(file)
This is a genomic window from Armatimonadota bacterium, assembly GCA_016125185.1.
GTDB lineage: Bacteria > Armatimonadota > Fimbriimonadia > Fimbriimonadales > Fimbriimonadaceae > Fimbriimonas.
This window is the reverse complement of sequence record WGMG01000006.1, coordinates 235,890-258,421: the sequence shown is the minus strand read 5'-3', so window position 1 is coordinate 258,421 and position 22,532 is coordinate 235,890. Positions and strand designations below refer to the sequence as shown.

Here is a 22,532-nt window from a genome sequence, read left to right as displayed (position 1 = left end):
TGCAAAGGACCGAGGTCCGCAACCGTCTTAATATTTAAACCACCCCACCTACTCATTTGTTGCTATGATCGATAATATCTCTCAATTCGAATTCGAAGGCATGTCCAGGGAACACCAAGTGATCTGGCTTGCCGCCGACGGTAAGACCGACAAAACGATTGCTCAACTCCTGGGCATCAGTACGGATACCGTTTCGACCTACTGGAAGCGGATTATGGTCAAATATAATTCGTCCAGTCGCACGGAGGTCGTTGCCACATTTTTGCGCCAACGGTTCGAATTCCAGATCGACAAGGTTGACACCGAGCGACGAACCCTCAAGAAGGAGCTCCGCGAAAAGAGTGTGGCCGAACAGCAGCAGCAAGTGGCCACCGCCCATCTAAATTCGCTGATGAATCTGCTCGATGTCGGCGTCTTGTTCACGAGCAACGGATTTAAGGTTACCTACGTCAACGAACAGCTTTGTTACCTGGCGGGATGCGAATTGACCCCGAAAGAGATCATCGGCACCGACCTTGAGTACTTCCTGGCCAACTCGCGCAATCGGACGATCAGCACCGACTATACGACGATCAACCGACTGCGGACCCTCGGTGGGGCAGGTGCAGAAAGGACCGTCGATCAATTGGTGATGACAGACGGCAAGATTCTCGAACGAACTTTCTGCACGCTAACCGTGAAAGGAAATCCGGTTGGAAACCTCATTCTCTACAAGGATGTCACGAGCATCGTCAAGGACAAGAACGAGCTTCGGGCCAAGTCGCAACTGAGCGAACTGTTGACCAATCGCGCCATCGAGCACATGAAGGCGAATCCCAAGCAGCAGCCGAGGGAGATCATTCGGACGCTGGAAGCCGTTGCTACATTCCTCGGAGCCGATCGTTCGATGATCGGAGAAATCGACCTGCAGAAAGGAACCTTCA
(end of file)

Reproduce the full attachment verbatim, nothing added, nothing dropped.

This is a genomic window from Armatimonadota bacterium, assembly GCA_016125185.1.
GTDB lineage: Bacteria > Armatimonadota > Fimbriimonadia > Fimbriimonadales > Fimbriimonadaceae > Fimbriimonas.
This window is the reverse complement of sequence record WGMG01000006.1, coordinates 235,890-258,421: the sequence shown is the minus strand read 5'-3', so window position 1 is coordinate 258,421 and position 22,532 is coordinate 235,890. Positions and strand designations below refer to the sequence as shown.

Here is a 22,532-nt window from a genome sequence, read left to right as displayed (position 1 = left end):
TGCAAAGGACCGAGGTCCGCAACCGTCTTAATATTTAAACCACCCCACCTACTCATTTGTTGCTATGATCGATAATATCTCTCAATTCGAATTCGAAGGCATGTCCAGGGAACACCAAGTGATCTGGCTTGCCGCCGACGGTAAGACCGACAAAACGATTGCTCAACTCCTGGGCATCAGTACGGATACCGTTTCGACCTACTGGAAGCGGATTATGGTCAAATATAATTCGTCCAGTCGCACGGAGGTCGTTGCCACATTTTTGCGCCAACGGTTCGAATTCCAGATCGACAAGGTTGACACCGAGCGACGAACCCTCAAGAAGGAGCTCCGCGAAAAGAGTGTGGCCGAACAGCAGCAGCAAGTGGCCACCGCCCATCTAAATTCGCTGATGAATCTGCTCGATGTCGGCGTCTTGTTCACGAGCAACGGATTTAAGGTTACCTACGTCAACGAACAGCTTTGTTACCTGGCGGGATGCGAATTGACCCCGAAAGAGATCATCGGCACCGACCTTGAGTACTTCCTGGCCAACTCGCGCAATCGGACGATCAGCACCGACTATACGACGATCAACCGACTGCGGACCCTCGGTGGGGCAGGTGCAGAAAGGACCGTCGATCAATTGGTGATGACAGACGGCAAGATTCTCGAACGAACTTTCTGCACGCTAACCGTGAAAGGAAATCCGGTTGGAAACCTCATTCTCTACAAGGATGTCACGAGCATCGTCAAGGACAAGAACGAGCTTCGGGCCAAGTCGCAACTGAGCGAACTGTTGACCAATCGCGCCATCGAGCACATGAAGGCGAATCCCAAGCAGCAGCCGAGGGAGATCATTCGGACGCTGGAAGCCGTTGCTACATTCCTCGGAGCCGATCGTTCGATGATCGGAGAAATCGACCTGCAGAAAGGAACCTTCA